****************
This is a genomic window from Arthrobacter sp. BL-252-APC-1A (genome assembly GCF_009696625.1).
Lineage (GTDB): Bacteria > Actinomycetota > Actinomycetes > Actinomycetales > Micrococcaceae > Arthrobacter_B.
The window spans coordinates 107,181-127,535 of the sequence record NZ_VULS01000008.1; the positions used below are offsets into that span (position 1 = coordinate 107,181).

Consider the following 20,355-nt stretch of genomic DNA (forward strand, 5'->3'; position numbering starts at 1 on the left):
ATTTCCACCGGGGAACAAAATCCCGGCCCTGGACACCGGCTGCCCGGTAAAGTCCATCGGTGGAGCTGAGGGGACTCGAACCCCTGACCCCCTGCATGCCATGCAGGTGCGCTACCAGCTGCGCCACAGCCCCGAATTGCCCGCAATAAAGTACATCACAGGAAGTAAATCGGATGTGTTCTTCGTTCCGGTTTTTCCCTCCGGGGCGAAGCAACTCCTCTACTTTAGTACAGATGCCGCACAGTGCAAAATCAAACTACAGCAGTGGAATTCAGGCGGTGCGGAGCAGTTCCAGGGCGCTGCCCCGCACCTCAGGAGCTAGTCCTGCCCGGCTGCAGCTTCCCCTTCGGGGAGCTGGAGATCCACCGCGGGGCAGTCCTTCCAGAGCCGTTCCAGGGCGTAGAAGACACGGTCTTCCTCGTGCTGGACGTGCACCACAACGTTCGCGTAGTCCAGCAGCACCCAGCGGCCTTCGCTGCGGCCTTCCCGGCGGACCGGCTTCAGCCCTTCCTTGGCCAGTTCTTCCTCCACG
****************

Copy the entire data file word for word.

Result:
This is a genomic window from Arthrobacter sp. BL-252-APC-1A (genome assembly GCF_009696625.1).
Lineage (GTDB): Bacteria > Actinomycetota > Actinomycetes > Actinomycetales > Micrococcaceae > Arthrobacter_B.
The window spans coordinates 107,181-127,535 of the sequence record NZ_VULS01000008.1; the positions used below are offsets into that span (position 1 = coordinate 107,181).

Consider the following 20,355-nt stretch of genomic DNA (forward strand, 5'->3'; position numbering starts at 1 on the left):
ATTTCCACCGGGGAACAAAATCCCGGCCCTGGACACCGGCTGCCCGGTAAAGTCCATCGGTGGAGCTGAGGGGACTCGAACCCCTGACCCCCTGCATGCCATGCAGGTGCGCTACCAGCTGCGCCACAGCCCCGAATTGCCCGCAATAAAGTACATCACAGGAAGTAAATCGGATGTGTTCTTCGTTCCGGTTTTTCCCTCCGGGGCGAAGCAACTCCTCTACTTTAGTACAGATGCCGCACAGTGCAAAATCAAACTACAGCAGTGGAATTCAGGCGGTGCGGAGCAGTTCCAGGGCGCTGCCCCGCACCTCAGGAGCTAGTCCTGCCCGGCTGCAGCTTCCCCTTCGGGGAGCTGGAGATCCACCGCGGGGCAGTCCTTCCAGAGCCGTTCCAGGGCGTAGAAGACACGGTCTTCCTCGTGCTGGACGTGCACCACAACGTTCGCGTAGTCCAGCAGCACCCAGCGGCCTTCGCTGCGGCCTTCCCGGCGGACCGGCTTCAGCCCTTCCTTGGCCAGTTCTTCCTCCACG